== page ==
A woman speaks and letters come out of her mouth

Fair actions—Fair speech

Guidelines for gender-inclusive and gender-neutral language
A woman speaks and letters come out of her mouth
Image: Aldeca Productions, Adobe Stock

Current Informations

Gender equality also in language remains the university's goal.
President Rosenthal reacts to the decision of the Thuringian state parliament on gender-equitable language
The University of Jena stands by its recommendations on gender-equitable language. With reference to the freedom of research and teaching, our University members are free to choose from the diverse linguistic options available for using gender-inclusive and gender-neutral language.

‘Everything we are, we are in communication’ (K. Jaspers)

Gender equality is a central goal of Friedrich Schiller University Jena. It is achieved by acting in a way that considers the interests of all genders equally and fairly. In this context, we cannot ignore the most important medium of social action: language.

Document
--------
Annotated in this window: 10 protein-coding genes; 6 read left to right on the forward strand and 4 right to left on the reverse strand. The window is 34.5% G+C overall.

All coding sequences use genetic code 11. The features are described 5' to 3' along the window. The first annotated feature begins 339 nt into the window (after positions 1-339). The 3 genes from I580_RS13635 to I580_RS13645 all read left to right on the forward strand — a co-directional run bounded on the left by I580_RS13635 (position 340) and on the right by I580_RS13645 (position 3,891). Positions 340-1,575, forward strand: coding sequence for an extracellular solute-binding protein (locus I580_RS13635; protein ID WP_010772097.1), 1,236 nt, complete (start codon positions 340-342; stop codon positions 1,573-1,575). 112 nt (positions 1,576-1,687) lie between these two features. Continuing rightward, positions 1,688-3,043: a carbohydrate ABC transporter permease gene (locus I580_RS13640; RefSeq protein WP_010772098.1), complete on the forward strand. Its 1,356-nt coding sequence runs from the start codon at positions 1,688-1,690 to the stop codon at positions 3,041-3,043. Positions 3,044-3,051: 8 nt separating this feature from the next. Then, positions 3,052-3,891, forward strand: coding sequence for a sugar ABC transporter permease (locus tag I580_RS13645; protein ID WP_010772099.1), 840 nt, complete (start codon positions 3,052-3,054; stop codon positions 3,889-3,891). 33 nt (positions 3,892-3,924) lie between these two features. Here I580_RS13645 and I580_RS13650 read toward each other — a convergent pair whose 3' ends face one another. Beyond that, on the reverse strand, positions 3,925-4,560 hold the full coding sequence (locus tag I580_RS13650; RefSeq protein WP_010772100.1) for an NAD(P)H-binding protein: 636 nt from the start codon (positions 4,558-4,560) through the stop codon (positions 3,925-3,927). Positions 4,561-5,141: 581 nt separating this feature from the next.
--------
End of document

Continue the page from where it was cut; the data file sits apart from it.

Language is not a rigid structure, but changes with our society. It reflects social developments through new terms and contemporary ways of writing and speaking.

By using gender-neutral wording, we can ensure that all genders are treated fairly in terms of language. It is empirically proven that women and men are equally ‘thought of’ when both genders are mentioned (pair form) and when terms include gender markers such as slashes, asterics or colons (in German).

For official university texts in German, the University leadership has established the following regulations:

In texts and speeches:

  • gender-neutral wording (e.g. Anwesende, Kollegium, Team, Mitarbeitende, Personal)
  • pairing, i.e. using both feminine and masculine forms, e.g. Mitarbeiterinnen und Mitarbeiter—in statutes and regulations also ‘die Dekanin/der Dekan’

In forms:

  • gender-neutral wording (e.g. Studierende, Promovierte, Sachverständige)
  • term splitting (e.g. Mitarbeiter/in, Expert/inn/en)

Practical tips for using gender-inclusive language in German

Tips on how to address inter*, trans* and non-binary persons are available here de

Practical tips for using gender-inclusive language in English

The United Nations provide resources and recommendations on the use of gender-inclusive language in English, e.g. Guidelines for Gender-Inclusive Language in EnglishExternal link including an overview of best practices and strategies.